DNA was extracted from frozen pellets by proteinase K digestion and purified by phenol-chloroform extraction by standard techniques. Viral load was quantitated with the TaqMan® fluorogenic detection system on an ABI Prism 7700 Sequence Detector® (Perkin-Elmer Applied Biosystems ). PCR was performed with primers 5′-CAAAGCCAAATTATCCAGAGCG-3′ and 5′-CGCTAGGTTGAGGATGATCGA-3′ and a probe located in the highly conserved open reading frame U67 of HHV-6 (27): 5′-CACCAGACGTCACACCCGAAGGAAT-3′. PCR amplification consisted of denaturation at 95°C for 15 min, followed by 40 cycles of denaturation at 95°C for 15 s and annealing/extension at 58°C for 60 s (Locatelli, G., F. Santoro, A. Gobbi, F. Veglia, P. Lusso, and M. Malnati, manuscript in preparation).
Nonparametric statistical analyses were performed using the Mann-Whitney U test (StatView 5.0; Abacus Concepts).
Replication of HHV-6AGS in Human Thy/Liv Implants.
58 SCID-hu Thy/Liv mice from 6 different cohorts, each made with tissues from a single fetal donor, were inoculated with HHV-6 by direct intrathymic injection of 105 TCID50 of strain GS or mock infected with UV-inactivated viral stock or with cell culture medium. Mice were killed 4, 7, 11, 14, and 27 d after inoculation, and the implants were removed. Viral replication was monitored by quantitative PCR on total thymocyte suspensions with the TaqMan® real time detection system. HHV-6 DNA was detected as early as 4 d after inoculation in each of the three implants examined (Fig. 1). The viral load peaked on day 14 with a mean value of ∼6,000 copies/103 cells. In the implants harvested 27 d after inoculation, a drastic reduction in the number of genomic copies, with a mean of ∼400 copies/ 103 cells, was observed (Fig. 1). No HHV-6 DNA was detected in the mock-infected control implants. The productive nature of HHV-6AGS infection in Thy/Liv implants was demonstrated by transmission electron microscopy showing viral particles at different stages of maturation (Fig. 2). In particular, naked viral nucleocapsids were observed in the nucleus, tegument-coated particles in the cytoplasm (not shown), and mature, enveloped virions in cytoplasmic vacuoles. This pattern is consistent with the documented ultrastructural development of HHV-6 in cells infected in vitro (28).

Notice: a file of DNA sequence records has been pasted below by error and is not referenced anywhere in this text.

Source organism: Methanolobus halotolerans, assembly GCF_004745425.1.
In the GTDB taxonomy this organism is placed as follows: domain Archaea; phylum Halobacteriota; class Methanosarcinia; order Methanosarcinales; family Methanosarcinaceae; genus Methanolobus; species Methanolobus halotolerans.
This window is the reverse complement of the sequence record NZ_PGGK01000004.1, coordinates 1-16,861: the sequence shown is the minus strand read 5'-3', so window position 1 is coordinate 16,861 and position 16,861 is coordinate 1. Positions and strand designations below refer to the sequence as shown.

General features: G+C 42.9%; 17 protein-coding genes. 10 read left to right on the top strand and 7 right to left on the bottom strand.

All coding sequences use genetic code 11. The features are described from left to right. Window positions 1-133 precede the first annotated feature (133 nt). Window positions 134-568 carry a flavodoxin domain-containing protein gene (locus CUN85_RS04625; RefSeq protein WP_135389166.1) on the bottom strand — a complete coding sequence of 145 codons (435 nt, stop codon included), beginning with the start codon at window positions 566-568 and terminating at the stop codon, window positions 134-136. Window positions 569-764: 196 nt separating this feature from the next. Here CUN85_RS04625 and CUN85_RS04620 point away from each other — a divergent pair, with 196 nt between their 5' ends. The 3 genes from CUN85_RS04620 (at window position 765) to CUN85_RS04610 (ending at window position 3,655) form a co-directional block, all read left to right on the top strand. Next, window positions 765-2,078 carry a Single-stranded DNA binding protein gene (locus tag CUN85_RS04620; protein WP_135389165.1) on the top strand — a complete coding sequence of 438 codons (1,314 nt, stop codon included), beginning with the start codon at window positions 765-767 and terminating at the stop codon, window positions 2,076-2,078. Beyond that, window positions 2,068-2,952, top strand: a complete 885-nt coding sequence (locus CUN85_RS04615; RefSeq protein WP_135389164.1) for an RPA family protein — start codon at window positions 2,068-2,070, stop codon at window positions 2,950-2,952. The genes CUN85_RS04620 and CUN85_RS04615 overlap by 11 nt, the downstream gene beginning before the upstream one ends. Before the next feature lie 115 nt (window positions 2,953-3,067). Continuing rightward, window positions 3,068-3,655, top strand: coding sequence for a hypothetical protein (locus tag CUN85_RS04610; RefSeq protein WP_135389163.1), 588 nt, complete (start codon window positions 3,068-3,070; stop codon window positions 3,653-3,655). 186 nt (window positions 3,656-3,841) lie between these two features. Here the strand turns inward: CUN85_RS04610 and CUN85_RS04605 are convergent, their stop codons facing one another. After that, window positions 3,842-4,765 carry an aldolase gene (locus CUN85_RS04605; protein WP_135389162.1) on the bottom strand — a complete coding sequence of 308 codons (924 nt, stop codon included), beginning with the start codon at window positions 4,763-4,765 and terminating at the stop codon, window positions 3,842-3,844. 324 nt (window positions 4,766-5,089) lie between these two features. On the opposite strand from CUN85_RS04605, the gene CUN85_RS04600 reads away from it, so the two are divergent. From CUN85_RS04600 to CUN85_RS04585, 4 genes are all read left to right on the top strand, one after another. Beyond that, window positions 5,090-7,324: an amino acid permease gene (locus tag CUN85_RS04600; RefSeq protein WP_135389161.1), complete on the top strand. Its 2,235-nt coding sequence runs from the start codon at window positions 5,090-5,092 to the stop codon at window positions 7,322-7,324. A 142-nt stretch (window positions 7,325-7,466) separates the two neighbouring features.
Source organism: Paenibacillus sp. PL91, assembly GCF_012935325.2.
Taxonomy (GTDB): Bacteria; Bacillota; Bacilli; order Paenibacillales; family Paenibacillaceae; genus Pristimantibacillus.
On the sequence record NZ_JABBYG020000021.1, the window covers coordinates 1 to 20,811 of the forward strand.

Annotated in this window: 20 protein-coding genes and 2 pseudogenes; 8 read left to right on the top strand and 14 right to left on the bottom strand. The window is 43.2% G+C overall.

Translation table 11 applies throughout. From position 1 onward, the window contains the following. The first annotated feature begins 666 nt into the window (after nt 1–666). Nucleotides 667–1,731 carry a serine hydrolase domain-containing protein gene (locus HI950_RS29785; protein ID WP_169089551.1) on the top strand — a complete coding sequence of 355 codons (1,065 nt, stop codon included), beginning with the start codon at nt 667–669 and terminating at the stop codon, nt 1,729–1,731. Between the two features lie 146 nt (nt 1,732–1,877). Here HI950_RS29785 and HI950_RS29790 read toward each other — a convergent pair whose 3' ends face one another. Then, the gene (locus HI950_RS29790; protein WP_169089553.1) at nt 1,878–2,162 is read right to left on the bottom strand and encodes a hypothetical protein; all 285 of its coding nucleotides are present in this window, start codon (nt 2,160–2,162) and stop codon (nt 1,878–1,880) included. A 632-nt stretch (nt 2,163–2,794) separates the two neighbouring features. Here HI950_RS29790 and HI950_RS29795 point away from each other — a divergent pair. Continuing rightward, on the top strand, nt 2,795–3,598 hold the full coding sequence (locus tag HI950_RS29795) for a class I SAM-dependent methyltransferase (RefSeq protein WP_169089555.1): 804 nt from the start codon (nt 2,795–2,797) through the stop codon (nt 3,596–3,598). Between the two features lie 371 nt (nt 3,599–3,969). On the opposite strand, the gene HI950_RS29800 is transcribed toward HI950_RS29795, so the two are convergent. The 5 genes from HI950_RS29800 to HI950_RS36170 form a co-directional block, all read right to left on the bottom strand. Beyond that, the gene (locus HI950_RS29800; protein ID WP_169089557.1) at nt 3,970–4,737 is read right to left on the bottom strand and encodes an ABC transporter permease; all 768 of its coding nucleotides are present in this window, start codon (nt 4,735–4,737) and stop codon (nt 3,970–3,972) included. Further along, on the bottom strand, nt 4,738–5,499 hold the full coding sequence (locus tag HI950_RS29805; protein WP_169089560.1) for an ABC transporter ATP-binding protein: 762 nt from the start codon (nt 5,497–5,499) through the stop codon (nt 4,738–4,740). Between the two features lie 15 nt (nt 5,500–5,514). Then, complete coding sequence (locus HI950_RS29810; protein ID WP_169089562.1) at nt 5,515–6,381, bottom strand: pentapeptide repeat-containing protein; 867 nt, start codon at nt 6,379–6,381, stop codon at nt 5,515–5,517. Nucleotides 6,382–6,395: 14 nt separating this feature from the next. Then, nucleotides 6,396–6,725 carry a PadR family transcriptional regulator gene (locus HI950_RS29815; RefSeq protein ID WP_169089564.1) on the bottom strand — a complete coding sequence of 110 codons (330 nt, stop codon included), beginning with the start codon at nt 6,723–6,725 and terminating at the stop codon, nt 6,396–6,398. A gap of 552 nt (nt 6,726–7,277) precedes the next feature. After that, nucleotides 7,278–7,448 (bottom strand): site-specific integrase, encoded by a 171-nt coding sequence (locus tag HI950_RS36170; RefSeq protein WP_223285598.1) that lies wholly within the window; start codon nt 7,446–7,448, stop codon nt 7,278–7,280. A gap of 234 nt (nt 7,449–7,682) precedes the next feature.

Thymocyte Depletion and Histopathological Changes in Thy/ Liv Implants Infected with HHV-6AGS.